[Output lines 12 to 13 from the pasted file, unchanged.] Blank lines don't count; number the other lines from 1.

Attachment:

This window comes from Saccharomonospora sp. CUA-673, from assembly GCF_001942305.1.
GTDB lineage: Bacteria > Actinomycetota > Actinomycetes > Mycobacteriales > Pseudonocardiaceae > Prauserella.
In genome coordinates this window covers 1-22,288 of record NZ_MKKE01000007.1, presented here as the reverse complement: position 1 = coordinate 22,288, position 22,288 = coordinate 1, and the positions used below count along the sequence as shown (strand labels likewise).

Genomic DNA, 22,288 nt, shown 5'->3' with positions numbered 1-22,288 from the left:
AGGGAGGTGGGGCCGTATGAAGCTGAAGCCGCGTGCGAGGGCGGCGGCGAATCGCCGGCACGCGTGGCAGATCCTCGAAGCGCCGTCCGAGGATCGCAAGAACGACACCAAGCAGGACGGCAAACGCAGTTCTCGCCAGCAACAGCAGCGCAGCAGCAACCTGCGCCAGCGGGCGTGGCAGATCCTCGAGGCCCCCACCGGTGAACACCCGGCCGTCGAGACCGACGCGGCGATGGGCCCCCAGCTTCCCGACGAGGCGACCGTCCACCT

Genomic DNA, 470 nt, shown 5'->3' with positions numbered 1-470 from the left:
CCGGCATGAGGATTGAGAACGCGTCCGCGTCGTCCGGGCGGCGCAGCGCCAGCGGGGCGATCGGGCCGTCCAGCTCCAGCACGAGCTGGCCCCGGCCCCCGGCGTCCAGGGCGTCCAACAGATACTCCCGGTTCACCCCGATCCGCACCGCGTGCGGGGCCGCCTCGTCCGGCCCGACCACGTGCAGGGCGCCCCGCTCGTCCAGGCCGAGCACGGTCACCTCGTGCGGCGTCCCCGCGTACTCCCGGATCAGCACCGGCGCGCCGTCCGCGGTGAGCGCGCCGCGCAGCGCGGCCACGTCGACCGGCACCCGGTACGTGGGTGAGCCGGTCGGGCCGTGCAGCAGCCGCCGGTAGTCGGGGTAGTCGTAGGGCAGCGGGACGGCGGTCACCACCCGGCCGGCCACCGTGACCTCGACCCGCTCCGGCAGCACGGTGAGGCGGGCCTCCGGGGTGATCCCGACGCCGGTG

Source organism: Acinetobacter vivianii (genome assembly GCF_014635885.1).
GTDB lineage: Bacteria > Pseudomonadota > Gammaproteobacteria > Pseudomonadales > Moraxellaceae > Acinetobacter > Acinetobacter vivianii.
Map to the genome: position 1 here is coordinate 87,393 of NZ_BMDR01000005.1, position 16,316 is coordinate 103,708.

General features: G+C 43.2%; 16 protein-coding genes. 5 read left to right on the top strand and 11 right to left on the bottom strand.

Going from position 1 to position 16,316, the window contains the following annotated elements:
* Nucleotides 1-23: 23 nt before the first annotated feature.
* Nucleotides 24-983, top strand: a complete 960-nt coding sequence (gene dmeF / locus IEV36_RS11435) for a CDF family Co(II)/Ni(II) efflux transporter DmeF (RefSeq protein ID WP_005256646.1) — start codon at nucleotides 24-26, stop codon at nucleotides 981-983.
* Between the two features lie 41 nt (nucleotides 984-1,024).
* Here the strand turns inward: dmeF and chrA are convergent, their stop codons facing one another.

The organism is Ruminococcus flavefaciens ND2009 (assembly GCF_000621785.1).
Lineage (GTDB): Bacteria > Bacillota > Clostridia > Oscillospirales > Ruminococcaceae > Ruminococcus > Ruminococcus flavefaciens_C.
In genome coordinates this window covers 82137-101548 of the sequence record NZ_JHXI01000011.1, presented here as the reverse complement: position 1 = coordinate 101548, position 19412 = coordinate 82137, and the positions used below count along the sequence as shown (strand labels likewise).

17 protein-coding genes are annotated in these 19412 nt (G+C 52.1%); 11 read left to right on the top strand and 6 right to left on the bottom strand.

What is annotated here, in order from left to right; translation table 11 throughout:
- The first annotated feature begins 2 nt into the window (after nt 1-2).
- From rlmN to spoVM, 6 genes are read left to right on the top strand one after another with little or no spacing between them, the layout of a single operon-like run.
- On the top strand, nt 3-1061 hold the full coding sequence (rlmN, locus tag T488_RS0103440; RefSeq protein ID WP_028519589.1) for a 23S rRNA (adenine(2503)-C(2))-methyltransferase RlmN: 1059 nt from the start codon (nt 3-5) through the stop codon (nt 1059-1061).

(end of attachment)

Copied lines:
Going from position 1 to position 16,316, the window contains the following annotated elements:
* Nucleotides 1-23: 23 nt before the first annotated feature.